How to Hold Onto Hope When You Have Chronic Pain
I know the feeling – pain is so pervasive you can’t imagine life without it any more. I’ve lived with debilitating nerve pain from thoracic outlet syndrome since the fall of 2007.
It’s part of what has made living with pain so incredibly challenging. It’s such an immediate, and invasive experience that there isn’t room for anything else. It demands our full attention, and it takes most of our energy – not just the healing process, but being in pain.
Life without pain seemed to recede irretrievably into the distant past. I almost couldn’t remember what it felt like to move freely, to not be in pain.
That’s one of the things that made me feel like giving up. Life without pain lived in some remote, untouchable place in the distant past. It seemed inaccessible, something long ago and far away. And because I couldn’t access that, couldn’t even imagine life without pain any more, the pain felt permanent.
These feelings of “I’ll never be out of this,” “there’s no end to pain,” “this will never stop” took me to hopelessness and depression. It’s really hard to come back from that if there isn’t a lot in your daily life to lift you back out.
You might say to me, “You don’t know how hard it is for me.” And you’re right. I don’t know your pain. No one does except you. But I can tell you that I know about being in relentless debilitating pain every hour of every day for most of the past 10 years. I know about waking up in the morning and having to pull on all my inner strength and resources just to get through another day.
I know about wanting to give up.
I might have, but I had someone who needed me to be there.
I think that’s one of the secrets of carrying on. Finding someone or something that calls you back into life – that you can use to call yourself back into life. Something or someone you care about being here for.
It might be a child. It might be a spouse. It might be a friend, or it might be a cause. Maybe you have something the world needs to hear because of your time in pain. Maybe you want to advocate for people with chronic pain. Maybe the pain has taught you something that you can put into writing or art or poetry or song. Something.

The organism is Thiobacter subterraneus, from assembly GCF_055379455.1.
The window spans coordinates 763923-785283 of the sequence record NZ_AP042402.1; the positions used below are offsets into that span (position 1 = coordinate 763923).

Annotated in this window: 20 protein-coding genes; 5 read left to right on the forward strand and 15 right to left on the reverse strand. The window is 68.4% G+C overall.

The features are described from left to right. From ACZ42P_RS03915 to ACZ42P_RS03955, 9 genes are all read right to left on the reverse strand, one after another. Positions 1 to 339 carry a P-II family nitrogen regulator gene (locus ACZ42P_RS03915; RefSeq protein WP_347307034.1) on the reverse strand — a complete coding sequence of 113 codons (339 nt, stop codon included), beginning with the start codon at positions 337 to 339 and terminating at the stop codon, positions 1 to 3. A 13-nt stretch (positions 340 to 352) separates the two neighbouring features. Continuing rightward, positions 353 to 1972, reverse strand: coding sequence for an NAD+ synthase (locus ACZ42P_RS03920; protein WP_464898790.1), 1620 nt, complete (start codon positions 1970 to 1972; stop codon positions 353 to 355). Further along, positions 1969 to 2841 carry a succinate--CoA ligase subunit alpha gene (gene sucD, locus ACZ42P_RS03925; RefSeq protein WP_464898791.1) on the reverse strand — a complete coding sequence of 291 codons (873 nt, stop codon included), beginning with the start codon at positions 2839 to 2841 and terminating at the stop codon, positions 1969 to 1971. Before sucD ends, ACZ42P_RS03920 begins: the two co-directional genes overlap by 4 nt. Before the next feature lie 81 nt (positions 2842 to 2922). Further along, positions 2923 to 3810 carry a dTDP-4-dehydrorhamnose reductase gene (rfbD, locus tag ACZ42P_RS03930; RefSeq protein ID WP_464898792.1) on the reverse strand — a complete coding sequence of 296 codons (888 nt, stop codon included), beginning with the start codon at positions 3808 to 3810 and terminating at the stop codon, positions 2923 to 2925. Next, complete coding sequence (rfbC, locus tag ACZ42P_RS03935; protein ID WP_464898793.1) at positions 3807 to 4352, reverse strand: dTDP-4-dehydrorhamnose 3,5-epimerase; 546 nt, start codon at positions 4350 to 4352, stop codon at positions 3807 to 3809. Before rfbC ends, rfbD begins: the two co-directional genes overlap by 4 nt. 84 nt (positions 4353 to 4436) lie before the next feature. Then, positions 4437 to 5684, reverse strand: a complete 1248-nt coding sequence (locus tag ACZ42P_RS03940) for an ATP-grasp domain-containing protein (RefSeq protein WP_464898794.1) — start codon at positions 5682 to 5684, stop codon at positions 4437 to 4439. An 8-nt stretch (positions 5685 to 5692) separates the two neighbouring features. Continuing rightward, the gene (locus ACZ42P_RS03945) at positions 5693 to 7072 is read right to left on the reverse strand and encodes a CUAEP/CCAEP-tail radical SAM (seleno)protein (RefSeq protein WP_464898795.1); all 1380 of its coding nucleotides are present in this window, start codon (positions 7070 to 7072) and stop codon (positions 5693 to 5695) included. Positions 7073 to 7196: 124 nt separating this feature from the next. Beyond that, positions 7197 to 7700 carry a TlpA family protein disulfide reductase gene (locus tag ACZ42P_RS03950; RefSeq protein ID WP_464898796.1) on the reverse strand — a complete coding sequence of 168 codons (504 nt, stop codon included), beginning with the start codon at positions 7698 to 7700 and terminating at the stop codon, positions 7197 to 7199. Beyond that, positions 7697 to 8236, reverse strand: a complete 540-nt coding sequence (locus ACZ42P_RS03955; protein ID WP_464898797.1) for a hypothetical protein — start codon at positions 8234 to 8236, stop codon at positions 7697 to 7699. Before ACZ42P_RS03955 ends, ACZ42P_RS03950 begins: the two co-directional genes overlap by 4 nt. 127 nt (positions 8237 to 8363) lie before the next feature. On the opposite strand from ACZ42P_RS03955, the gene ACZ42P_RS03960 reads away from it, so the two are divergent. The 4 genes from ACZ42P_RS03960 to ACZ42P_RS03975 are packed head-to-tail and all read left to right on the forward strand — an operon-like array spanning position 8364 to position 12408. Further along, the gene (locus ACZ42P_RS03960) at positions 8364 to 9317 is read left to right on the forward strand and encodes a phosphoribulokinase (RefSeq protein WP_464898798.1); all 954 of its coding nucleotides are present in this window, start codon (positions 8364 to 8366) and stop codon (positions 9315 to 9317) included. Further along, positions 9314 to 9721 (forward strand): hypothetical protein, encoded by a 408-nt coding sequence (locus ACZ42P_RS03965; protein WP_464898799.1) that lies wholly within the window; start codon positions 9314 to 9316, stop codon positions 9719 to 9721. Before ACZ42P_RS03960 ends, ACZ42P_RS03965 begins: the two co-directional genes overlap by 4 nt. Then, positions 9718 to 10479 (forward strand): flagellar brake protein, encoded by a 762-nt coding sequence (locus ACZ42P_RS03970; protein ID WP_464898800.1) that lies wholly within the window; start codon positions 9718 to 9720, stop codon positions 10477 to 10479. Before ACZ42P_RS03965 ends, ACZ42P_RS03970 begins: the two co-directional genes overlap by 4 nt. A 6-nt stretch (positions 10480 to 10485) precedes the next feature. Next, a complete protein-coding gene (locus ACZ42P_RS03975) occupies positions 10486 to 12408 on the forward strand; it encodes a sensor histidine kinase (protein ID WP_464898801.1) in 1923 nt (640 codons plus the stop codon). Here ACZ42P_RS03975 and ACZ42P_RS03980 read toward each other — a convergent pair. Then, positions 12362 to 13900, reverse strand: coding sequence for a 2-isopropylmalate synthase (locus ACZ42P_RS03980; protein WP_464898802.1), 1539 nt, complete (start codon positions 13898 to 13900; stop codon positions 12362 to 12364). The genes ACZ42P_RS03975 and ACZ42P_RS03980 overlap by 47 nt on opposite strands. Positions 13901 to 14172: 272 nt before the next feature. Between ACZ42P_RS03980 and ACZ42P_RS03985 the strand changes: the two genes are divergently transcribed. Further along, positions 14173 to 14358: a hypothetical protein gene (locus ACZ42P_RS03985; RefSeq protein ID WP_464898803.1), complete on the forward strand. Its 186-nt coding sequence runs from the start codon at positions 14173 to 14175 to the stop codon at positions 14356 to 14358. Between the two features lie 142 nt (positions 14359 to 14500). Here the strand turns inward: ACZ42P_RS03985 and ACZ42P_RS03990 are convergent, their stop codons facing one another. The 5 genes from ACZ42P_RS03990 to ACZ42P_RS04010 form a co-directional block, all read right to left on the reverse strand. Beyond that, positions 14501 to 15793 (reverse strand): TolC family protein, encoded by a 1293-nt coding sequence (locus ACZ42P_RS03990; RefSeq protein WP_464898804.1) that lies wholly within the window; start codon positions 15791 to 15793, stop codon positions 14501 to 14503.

You may have to work at it, and you may have to search to find something to care about – but find a line to throw back out into life, to hook into something that’s important to you, and pull on it.
Pull on it like your life depends on it.
Am I going to tell you that if you do this, you’ll find your way to the other side of pain? No. I can’t promise that. But I also can’t say it won’t happen either. And neither can anyone else.
It’s difficult to find a way to believe in life after pain if your doctor tells you there is little hope for it. It’s hard to keep going when there seems to be no medical reason to expect something better.
I know. I was given a life sentence too.
But I have moved into a much better place since then. I had to learn to stop letting my current situation completely determine my future. I had to stop looking only into the past to find any evidence of being pain-free because that was reiterating the message that that part of my life, the pain-free part, was over. That it would never come again.
Yes, that part of life is past. But the future is not yet created. The future is wide open. It’s possible that things could get worse, but there’s also the possibility that things can get better. The place of no pain is hard to imagine when we’re in pain, captive to it, but that does not mean that the place of less pain or less pain can’t ever exist.
I am living proof.
Did I go from barely being able to walk down the street to competing in cross country ski races? No. But I have gone from barely being able to walk down the street to regular painful walks to regular more enjoyable and less painful walks to a couple of movements of Tai Chi to doing Tai Chi daily. For me, that’s miraculous.
But I couldn’t have gotten there if I’d let my then-present experience with pain convince me that it would always be that way. I had to use tenacity, fortitude, and courage to keep going when it didn’t seem to be getting any better. I had to tell myself that I didn’t know the future, and neither did my doctors.
Nothing, nothing, nothing in our current experience proves that the future does not hold a life with less pain or no pain. Nothing. No one can tell you that, or take that hope away.
My future is between me and my Creator, and no one else.
And so is yours, my friend.
Be as angry as you need to be about what you’re living through, but don’t give up.
Don’t give up.
If you or someone you know needs help, visit our suicide prevention resources page.
If you need support right now, call the National Suicide Prevention Lifeline at 1-800-273-8255, the Trevor Project at 1-866-488-7386 or text “HOME” to 741-741. Head here for a list of crisis centers around the world.
Follow this journey on The Pain Companion.
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